If you do want to contact us infinitebluedivetravel.com. It’s on the website. You can just type it in there. You’ll see a little chat box if you’d like to send us a message. It’s me and Brett, so he’ll get one of us, happy vegans, to answer any of your questions and help you out with any needs regarding, what airlines, and what type of visas you need. Anything like that. like Indonesia offers a 30-day visa. And 60 days you can renew it. So you can come here for 60 days, basically, for $80 US As for places, I would recommend the Philippines as one of our favorite ones. Dauin, a completely vegan resort, is made from recycled environmentally sustainable materials and they have a bakery and outlets in the town. There’s another one Dive Into Lembeh, and this is my partner’s, one of his pet projects and things he’s been working on. We’re directly involved with this resort. We know the quality control, and they have a two-week vegan menu so you can have different meals every single day for two. If you stay longer, then yeah, you may get it a repeat. But for two weeks we have set that so you’re not eating the same food, which can be an issue in some places. The food is delicious in Indonesia. Don’t get me wrong, you want some different things, burgers to maybe the pizza you want not.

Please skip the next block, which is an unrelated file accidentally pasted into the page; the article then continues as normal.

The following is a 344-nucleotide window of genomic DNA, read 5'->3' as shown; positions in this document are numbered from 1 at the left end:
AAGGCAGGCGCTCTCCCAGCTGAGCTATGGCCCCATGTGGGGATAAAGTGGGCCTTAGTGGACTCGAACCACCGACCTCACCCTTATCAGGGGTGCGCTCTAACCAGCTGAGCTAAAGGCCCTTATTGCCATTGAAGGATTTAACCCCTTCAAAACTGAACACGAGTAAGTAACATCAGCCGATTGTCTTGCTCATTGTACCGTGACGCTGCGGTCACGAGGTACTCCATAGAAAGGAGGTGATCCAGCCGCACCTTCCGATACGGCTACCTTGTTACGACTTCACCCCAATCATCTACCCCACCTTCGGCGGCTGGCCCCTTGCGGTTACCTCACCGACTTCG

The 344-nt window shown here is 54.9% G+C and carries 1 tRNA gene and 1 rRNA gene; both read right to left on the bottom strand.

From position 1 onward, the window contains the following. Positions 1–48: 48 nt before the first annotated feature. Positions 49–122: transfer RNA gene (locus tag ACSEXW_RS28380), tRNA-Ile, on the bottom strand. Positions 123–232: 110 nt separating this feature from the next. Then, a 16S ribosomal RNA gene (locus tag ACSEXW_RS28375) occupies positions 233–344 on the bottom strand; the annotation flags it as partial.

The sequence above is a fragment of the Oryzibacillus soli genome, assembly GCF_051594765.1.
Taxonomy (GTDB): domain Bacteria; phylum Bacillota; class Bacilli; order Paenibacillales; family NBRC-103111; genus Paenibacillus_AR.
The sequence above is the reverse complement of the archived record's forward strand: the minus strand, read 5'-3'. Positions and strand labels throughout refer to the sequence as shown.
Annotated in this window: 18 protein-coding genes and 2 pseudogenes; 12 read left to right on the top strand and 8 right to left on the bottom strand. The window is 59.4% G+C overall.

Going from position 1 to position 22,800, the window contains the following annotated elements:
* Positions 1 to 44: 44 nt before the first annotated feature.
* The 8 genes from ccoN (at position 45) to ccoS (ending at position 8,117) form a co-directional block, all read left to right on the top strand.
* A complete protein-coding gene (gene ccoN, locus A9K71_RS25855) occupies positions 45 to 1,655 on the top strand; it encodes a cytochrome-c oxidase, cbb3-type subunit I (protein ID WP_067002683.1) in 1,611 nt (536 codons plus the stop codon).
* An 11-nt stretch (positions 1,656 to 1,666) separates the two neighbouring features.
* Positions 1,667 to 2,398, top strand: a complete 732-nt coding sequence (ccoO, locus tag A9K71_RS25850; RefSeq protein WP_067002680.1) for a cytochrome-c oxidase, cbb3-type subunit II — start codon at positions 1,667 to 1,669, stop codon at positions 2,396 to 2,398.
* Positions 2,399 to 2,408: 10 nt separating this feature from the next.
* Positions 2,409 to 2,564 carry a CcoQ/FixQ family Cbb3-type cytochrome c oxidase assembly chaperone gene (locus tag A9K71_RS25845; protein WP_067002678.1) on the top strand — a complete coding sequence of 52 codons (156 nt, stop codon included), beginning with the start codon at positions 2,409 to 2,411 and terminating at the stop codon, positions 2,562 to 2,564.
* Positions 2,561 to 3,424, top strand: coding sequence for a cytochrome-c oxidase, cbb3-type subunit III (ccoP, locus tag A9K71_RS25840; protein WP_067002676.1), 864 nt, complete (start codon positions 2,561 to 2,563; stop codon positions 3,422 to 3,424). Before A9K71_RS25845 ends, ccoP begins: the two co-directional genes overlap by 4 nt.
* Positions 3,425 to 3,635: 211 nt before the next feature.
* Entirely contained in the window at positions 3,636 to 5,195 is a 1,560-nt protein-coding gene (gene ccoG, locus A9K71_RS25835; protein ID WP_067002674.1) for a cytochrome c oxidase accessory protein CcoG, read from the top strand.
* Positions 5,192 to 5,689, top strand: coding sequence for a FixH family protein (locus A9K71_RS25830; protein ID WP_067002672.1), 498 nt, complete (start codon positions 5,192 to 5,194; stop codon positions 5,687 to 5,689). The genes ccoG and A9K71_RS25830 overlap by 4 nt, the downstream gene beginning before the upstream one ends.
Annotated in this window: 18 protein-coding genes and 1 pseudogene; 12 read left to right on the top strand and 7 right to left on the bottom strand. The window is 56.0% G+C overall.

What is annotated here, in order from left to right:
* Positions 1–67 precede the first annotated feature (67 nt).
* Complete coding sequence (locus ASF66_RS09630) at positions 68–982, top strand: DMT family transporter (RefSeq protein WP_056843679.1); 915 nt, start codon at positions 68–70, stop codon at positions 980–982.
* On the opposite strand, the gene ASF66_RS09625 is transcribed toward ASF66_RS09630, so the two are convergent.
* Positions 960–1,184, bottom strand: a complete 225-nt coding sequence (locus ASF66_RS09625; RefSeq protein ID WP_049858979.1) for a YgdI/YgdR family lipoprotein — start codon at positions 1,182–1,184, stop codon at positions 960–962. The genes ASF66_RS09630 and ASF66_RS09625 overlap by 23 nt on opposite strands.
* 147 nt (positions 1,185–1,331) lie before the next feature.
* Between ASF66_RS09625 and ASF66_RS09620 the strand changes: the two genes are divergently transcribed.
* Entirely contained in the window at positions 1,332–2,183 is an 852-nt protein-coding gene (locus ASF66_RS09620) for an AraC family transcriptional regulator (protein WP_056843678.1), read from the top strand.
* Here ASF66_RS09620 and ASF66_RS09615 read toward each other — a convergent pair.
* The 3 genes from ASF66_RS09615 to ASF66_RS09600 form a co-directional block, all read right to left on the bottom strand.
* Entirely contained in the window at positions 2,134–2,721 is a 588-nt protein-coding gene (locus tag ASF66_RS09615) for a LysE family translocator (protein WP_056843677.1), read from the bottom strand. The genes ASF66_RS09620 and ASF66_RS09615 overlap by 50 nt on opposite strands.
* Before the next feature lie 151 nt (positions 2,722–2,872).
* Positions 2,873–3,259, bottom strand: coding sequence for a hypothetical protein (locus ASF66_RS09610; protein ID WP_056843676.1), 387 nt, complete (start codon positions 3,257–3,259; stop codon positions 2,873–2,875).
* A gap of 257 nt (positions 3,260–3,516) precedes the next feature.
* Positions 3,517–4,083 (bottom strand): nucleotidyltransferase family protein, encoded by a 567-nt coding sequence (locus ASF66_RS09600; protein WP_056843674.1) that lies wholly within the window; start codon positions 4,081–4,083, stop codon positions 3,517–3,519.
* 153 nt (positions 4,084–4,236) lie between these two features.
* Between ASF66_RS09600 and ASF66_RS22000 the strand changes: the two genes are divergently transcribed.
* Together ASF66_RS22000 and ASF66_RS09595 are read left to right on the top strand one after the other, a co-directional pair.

Just Indonesian food all the time. Yeah, those are the two places I would recommend. Or there are liveaboards for people that are seasoned divers to stop over the website and shoot us a message. Tell us you heard about us from the podcast and yeah, we’d love to help you out.